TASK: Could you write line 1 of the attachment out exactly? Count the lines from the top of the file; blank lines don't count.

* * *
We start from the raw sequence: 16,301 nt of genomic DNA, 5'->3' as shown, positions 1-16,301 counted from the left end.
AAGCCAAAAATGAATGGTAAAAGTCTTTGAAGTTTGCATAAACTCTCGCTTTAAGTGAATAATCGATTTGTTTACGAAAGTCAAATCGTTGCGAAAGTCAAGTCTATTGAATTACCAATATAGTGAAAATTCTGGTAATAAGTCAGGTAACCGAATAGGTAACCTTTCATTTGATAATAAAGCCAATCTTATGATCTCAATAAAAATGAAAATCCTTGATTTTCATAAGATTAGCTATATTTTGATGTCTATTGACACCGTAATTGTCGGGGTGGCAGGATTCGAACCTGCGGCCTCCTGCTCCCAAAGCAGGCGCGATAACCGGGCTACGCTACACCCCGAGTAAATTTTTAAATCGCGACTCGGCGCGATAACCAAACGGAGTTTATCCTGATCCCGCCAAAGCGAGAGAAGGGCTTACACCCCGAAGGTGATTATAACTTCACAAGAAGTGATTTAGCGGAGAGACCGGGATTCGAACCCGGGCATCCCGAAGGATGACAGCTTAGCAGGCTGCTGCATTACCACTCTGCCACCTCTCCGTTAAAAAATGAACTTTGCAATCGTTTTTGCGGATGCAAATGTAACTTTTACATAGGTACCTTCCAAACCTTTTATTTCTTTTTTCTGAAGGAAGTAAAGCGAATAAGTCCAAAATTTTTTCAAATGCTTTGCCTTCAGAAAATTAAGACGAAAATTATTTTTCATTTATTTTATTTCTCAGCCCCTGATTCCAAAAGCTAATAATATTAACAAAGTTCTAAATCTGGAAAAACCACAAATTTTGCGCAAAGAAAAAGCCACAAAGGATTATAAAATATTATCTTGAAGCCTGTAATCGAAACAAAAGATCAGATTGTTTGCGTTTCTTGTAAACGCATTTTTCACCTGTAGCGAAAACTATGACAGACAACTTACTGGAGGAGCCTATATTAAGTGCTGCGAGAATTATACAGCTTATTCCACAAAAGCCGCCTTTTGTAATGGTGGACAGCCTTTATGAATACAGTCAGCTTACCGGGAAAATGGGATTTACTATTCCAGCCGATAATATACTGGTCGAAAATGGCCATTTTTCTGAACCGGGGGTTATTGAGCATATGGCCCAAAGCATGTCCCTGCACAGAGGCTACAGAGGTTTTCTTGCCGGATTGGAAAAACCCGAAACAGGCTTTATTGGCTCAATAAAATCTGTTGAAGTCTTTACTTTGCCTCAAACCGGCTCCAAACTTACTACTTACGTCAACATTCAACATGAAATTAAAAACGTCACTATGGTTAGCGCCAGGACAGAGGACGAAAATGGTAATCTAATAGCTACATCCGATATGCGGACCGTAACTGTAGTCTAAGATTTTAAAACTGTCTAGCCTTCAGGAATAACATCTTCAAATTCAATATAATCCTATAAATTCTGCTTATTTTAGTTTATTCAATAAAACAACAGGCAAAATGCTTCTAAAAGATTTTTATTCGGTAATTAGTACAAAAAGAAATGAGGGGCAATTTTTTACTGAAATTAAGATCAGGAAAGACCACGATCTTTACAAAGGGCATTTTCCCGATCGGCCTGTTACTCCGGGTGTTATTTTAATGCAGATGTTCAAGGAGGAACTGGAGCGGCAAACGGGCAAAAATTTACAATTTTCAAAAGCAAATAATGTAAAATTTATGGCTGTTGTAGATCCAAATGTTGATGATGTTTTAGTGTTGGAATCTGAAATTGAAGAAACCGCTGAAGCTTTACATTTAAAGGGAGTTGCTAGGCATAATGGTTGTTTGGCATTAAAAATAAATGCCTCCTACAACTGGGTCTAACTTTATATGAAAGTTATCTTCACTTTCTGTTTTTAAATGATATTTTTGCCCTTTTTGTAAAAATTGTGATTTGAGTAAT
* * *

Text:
We start from the raw sequence: 16,301 nt of genomic DNA, 5'->3' as shown, positions 1-16,301 counted from the left end.